Insurance giant Aviva is to carry out a cull of senior managers including staff at his Norwich headquarters in a bid to save £400m it announced today.

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New chairman John McFarlane said the group was looking to streamline the company worldwide and was doubling the amount it was looking to save through cost cutting from the previous £200m figure it had announced last year.

It also plans to sell-off a number of poor performing businesses across the world though it gave no hint on whether it would exit the US market.

The management changes will see a “de-layering programme” stripping out four management tiers between the chief executive and operational staff from from nine to five, which will affect staff across Aviva.

Aviva declined to put a precise figure on the number of job losses, but said it would not impact on the vast majority of its customer-facing staff in Norwich.

Mr McFarlane said the aim of the new strategic plan was threefold; to focus on fewer businesses which can achieve a high probability of success and produce attractive returns; build financial strength; and improve financial performance and deliver higher revenue growth.

He said a drive to boost revenues would not mean higher premiums for customers suggesting that savings made within the business could even be passed on to policyholders.

“This is about reducing the number of intervening layers between operating staff and the CEO, it’s not about reducing customer facing staff or reducing people handling calls or dealing with customer queries,” Mr McFarlane said. “We are looking at Aviva to be much more efficient where there are fewer businesses that are more effective where we can be financially strong and performing highly.”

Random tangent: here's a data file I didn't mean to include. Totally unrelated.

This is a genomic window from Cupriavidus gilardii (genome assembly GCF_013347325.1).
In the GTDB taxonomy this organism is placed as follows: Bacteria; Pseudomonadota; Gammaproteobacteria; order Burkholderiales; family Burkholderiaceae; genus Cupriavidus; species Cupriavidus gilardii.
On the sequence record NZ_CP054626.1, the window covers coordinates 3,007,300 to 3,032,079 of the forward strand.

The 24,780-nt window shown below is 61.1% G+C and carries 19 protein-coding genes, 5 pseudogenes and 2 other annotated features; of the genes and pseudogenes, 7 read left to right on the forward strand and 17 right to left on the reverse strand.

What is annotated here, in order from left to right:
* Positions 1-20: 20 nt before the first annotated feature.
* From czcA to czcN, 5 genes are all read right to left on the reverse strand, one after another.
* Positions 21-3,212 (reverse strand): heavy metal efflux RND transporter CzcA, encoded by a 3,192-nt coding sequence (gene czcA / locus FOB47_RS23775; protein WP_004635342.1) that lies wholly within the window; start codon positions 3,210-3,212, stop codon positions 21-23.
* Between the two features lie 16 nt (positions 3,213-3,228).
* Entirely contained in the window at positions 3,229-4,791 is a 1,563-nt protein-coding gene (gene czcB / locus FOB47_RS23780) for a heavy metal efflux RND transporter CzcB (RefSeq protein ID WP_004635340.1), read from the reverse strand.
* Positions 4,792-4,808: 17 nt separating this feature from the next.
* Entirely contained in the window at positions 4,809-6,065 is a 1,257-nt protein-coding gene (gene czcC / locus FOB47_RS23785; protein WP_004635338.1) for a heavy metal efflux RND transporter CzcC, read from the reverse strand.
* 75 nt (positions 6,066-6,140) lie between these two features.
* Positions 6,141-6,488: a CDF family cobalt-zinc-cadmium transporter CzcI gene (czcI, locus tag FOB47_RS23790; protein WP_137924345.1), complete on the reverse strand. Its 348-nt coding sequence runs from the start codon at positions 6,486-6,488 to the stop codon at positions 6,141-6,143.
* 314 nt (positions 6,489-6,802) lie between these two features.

As part of a number of senior executive changes David McMillan, current chief executive of the Norwich-based UK and Ireland general insurance business is to take up a new role as director of group transformation to oversee the efficiency drive while Aviva Canada boss Robin Spencer will replace him.

Globally the company had reviewed the performance of 58 individual businesses and said of those 15 or 25pc, showed unusuually high return on growth in including the UK general insurance and life insurance businesses based in Norwich and York.

A further 27 including the Ireland General Insurance business were performing close to its required returnlevls but would need “significant improvement” while 16 poor performing business including South Korea, UK Large Scale Bulk Purchase Annuities and small Italian partnerships could be sold off.

The move follows a strategic review of the business ordered by Mr McFarlance following the departure of chief executive Andrew Moss in the wake of a shareholder revolt at executive and criticisms of Aviva’s poor dividend performance.

3 comments

  • Having read the press release of today and can see no mention of plans to cut Norwich staff. maybe you should change your reporting on this from scarmonguring to realism.

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    parkeg1

    Thursday, July 5, 2012

  • Hi parkeg1 - thanks for the comment, here's a link to an update you might find useful http:tinyurl.comcpha4m4 You're right about the press release, but the Norwich information was based on a follow up interview which I did. Hope that's helpful. Shaun Lowthorpe, business editor

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    Shaun Lowthorpe

    Thursday, July 5, 2012

  • "He said a drive to boost revenues would not mean higher premiums for customers suggesting that savings made within the business could even be passed on to policyholders". >> Now where have I heard that before ??

    Report this comment

    "V"

    Thursday, July 5, 2012

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